Once an area for isolation is identified, post restricted access signs at all primary perimeter access points. Restrict access to the minimum number of people needed to provide care for the horse(s). Footbaths and hand sanitizers should be placed at all primary perimeter access points, with special attention given to cleaning footwear after leaving an isolation area. It also may be necessary to prohibit all vehicles from horse traffic areas because vehicles can carry infectious disease pathogens on their tires or undercarriage.

Counsel clients on basic steps they can take to help prevent the spread of disease at home and away:

  • Vaccinate! It is still the most practical and economical means of infectious disease protection
  • Prevent close contact with strange horses
  • Do not use shared water sources
  • Properly dispose of manure and soiled bedding
  • Wash hands before and after working with a horse (hand sanitizers work well in the absence of soap and water)
  • Properly clean and disinfect equipment and tack on a regular basis
  • Consider allocating horse-specific equipment and avoid sharing equipment
  • Isolate and monitor horses post-travel, as well as new arrivals to the stable/farm/ranch, for fever and other signs of infectious disease
  • Keep horse health records on hand at all times (health certificates are required for entry at most events and shows)

Before, during and after an outbreak event, an effective biosecurity communication plan for staff, clients and event officials will prove invaluable. You may also be contacted by media representatives during an outbreak, so part of an effective communication plan should include identification of a spokesperson and protocol for handling media inquiries.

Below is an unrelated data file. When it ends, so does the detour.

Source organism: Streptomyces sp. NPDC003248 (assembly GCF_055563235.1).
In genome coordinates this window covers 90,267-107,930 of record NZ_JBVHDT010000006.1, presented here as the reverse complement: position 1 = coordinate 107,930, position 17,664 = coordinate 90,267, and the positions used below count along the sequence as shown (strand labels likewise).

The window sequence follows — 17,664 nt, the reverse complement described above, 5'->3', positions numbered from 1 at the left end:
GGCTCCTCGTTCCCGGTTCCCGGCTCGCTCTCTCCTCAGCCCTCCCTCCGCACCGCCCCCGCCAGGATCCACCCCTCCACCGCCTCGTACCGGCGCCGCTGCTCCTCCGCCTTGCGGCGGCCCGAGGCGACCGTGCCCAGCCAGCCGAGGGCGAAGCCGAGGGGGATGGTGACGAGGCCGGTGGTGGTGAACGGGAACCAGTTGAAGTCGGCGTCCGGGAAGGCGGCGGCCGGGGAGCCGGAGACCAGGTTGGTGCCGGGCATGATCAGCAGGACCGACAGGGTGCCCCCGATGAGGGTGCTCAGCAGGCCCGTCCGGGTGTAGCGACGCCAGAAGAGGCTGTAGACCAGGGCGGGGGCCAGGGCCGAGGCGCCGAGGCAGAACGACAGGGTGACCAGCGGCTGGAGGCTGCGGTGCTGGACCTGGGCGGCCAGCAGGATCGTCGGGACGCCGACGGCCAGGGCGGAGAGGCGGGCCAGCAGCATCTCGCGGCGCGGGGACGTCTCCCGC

Have regular discussions with staff to ensure biosecurity procedures are implemented within the clinic, as well as a uniform message is communicated to clients and external parties (such as media). A written document outlining biosecurity principals is recommended and will provide an important reference tool for all clinic staff in an outbreak situation.

Reinforce the value of a biosecurity plan with clients before it is a crisis, and keep it simple. The topic of biosecurity can be overwhelming, so communicating the importance of prevention in an easy-tounderstand manner will improve compliance. Incorporate basic biosecurity tips and education in all client communications to help reinforce owner awareness on this important subject.

Don’t Skip the Diagnostics
Knowing “go-to” resources for timely diagnostic testing and surveillance is important (e.g., PCR testing of nasal swabs and whole blood samples in an EHV-1 respiratory or neurologic outbreak at a show/event). Being able to determine the identity of the infectious pathogen is critical in making timely quarantine and management decisions to help protect other horses and contain an outbreak. Keep a quick sheet of contact information for the nearest diagnostic laboratory on your smartphone or in your vehicle at all times.

Diagnostic testing is an important part of infectious disease management because it provides important insights into the epidemiology and risk factors associated with viral and bacterial pathogens in order to improve patient care and prophylactic protocols. Communicating results of diagnostic tests should also be discussed and a plan prepared ahead of an outbreak to ensure all parties are informed of results quickly, accurately and with a clear understanding of next steps.

Take-Home Message
While vaccination is highly effective in preventing infectious disease, it is not the only measure to be taken. With highly contagious infectious diseases such as EHV, EIV and strangles, vaccination alone will not prevent disease transmission. Incorporating a comprehensive biosecurity plan within the clinic and helping owners to understand the basic principles of biosecurity will provide a broader net of protection.

About the author
Fairfield T. Bain, D.V.M., M.B.A, Dipl. ACVIM, Dipl. ACVP, Dipl. ACVECC, is an equine technical services veterinarian with Merck Animal Health. A graduate of Auburn University, School of Veterinary Medicine, Dr. Bain’s distinguished career includes extensive experience in practice, academia and within the industry. He is known for his work in perinatology and neonatal intensive care, cardiovascular disorders, pathology and hyperbaric oxygen therapy.